Tatro suspect sentenced on felony weapons charges
Special to the Nevada Appeal
The man accused of firing shots into the home of Carson City Judge John Tatro, and later attempting to firebomb his residence, was sentenced to prison following his conviction on felony weapons charges from 2011.
John Thomas Aston, 73, received prison terms of 12 to 32 months and 16 to 40 months on the two offenses, to be served consecutively. The sentences follow Aston’s convictions in June for carrying a loaded revolver concealed in his waistband without a concealed carry permit and for having a sawed-off shotgun in his vehicle. Officers also discovered three additional firearms, hundreds of rounds of ammunition, holsters, knives, cash, binoculars, and a map of northwestern Nevada in Aston’s car following his 2011 arrest.
The convictions in this case are not related to the accusations involving Tatro.
Carson City District Attorney Jason Woodbury and Assistant D.A. Kristin Luis prosecuted the case. Bill Murphy, chief trial deputy for the Nevada Public Defender, represented Aston.
Woodbury urged Wilson to send Aston to prison, stating Aston “created an extremely dangerous situation” by “actively resisting” a law enforcement officer while armed with loaded firearms. He also emphasized Aston’s six-year evasion of a bench warrant issued after he jumped bail in the case, arguing every day during those six years was an opportunity to do the right thing and turn himself in to face the charges.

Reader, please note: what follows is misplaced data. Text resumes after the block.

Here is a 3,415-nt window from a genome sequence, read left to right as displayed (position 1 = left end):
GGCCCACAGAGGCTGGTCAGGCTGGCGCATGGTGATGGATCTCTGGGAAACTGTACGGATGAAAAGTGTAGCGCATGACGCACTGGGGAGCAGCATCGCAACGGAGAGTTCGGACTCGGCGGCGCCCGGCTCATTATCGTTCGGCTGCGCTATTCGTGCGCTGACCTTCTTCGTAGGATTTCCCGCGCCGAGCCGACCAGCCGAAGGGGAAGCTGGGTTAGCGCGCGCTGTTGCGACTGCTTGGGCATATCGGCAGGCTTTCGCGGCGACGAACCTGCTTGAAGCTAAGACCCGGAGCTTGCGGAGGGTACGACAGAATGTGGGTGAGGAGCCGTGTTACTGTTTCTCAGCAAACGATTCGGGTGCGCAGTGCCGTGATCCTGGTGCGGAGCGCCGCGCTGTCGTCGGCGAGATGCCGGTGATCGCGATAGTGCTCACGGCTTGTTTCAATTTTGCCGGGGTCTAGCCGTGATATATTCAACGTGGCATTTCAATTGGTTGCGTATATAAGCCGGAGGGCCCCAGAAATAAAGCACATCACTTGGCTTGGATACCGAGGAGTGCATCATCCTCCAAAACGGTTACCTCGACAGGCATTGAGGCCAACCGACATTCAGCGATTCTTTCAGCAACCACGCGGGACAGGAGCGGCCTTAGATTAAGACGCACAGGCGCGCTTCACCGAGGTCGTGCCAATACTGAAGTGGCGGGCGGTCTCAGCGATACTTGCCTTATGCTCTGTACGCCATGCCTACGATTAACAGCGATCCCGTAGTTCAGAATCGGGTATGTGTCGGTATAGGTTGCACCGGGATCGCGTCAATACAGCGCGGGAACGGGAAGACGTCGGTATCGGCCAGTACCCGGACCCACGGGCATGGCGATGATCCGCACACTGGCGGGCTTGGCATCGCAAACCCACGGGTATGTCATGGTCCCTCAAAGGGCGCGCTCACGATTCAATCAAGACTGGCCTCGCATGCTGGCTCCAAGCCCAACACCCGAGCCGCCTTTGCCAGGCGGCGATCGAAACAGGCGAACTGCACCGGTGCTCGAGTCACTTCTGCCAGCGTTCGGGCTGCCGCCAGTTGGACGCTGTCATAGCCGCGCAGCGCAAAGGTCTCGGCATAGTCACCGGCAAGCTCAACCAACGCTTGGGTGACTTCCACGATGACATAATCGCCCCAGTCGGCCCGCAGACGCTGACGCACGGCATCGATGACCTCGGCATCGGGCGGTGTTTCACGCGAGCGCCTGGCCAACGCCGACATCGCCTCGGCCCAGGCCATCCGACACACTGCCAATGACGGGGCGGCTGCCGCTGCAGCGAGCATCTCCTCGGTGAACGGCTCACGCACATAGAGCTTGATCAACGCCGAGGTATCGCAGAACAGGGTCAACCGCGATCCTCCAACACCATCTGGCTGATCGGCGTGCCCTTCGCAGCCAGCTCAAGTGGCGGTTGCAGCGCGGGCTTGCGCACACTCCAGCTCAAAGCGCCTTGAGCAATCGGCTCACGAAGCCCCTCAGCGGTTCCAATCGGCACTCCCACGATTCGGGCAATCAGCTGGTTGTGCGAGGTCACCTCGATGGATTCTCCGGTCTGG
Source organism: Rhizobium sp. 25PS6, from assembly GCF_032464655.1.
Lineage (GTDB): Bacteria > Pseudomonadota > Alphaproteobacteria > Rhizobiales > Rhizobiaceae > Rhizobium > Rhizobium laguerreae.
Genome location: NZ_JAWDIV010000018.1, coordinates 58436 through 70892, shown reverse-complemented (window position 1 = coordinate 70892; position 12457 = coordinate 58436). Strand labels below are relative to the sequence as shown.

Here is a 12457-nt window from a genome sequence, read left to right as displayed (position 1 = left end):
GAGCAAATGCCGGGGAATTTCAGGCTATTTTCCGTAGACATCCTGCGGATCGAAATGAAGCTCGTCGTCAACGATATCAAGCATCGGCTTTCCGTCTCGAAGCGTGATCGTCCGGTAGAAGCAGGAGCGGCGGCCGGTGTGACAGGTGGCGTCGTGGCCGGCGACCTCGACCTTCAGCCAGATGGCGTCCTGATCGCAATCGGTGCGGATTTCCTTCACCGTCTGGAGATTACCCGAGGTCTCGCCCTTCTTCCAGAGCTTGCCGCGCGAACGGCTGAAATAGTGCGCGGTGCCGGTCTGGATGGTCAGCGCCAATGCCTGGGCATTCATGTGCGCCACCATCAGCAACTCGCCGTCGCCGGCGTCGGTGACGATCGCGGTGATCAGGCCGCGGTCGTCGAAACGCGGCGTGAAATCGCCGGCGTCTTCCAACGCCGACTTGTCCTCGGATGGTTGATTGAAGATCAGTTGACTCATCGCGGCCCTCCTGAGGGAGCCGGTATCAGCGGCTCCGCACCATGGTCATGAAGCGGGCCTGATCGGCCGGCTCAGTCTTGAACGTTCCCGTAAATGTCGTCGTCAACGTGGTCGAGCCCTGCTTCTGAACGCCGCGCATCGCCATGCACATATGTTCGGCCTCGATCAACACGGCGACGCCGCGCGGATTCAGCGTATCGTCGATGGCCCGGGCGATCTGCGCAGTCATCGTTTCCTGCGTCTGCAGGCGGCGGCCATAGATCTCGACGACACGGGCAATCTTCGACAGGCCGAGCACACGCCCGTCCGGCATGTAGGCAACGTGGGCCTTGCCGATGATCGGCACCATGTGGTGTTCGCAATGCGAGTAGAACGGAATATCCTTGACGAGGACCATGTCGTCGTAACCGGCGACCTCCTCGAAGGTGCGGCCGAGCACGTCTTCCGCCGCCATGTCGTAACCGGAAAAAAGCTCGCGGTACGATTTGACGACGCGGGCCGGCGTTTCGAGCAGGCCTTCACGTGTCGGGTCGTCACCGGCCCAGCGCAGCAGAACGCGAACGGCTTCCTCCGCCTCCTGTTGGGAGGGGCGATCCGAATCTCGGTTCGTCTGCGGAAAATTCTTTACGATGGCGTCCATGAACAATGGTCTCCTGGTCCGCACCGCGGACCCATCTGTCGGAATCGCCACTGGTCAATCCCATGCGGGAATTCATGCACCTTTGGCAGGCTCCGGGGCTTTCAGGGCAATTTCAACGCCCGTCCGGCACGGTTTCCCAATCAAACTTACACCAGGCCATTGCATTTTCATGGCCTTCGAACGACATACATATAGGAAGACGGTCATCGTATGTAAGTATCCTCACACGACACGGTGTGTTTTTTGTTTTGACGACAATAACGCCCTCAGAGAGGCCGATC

Aston’s attorney asked for lenience, saying he was just confused. Murphy said Aston was trying to cooperate with deputies on the scene, but they were giving conflicting instructions.
“If he had intended to do any harm to any officer there, he had the opportunity to do so,” Murphy said. He credited his client for resolving the incident before it “spun out of control.”
Aston also made a statement, calling the case “a travesty of justice.” He said he understood how the officer might have believed he was reaching for a weapon during the encounter, but felt his arrest was the result of sloppy police work. He told the court that the multiple firearms were in his car because he was trying to sell them.
At the conclusion of the hearing, Judge James Wilson declined Aston’s request for probation. Indicating he considered all of the information, Wilson explained that Aston’s “absconding takes this, in the court’s view, out of a probation case.”
A preliminary hearing is scheduled to begin Sept. 6 on the three felony charges involving Tatro. Woodbury and Luis will prosecute that case as well.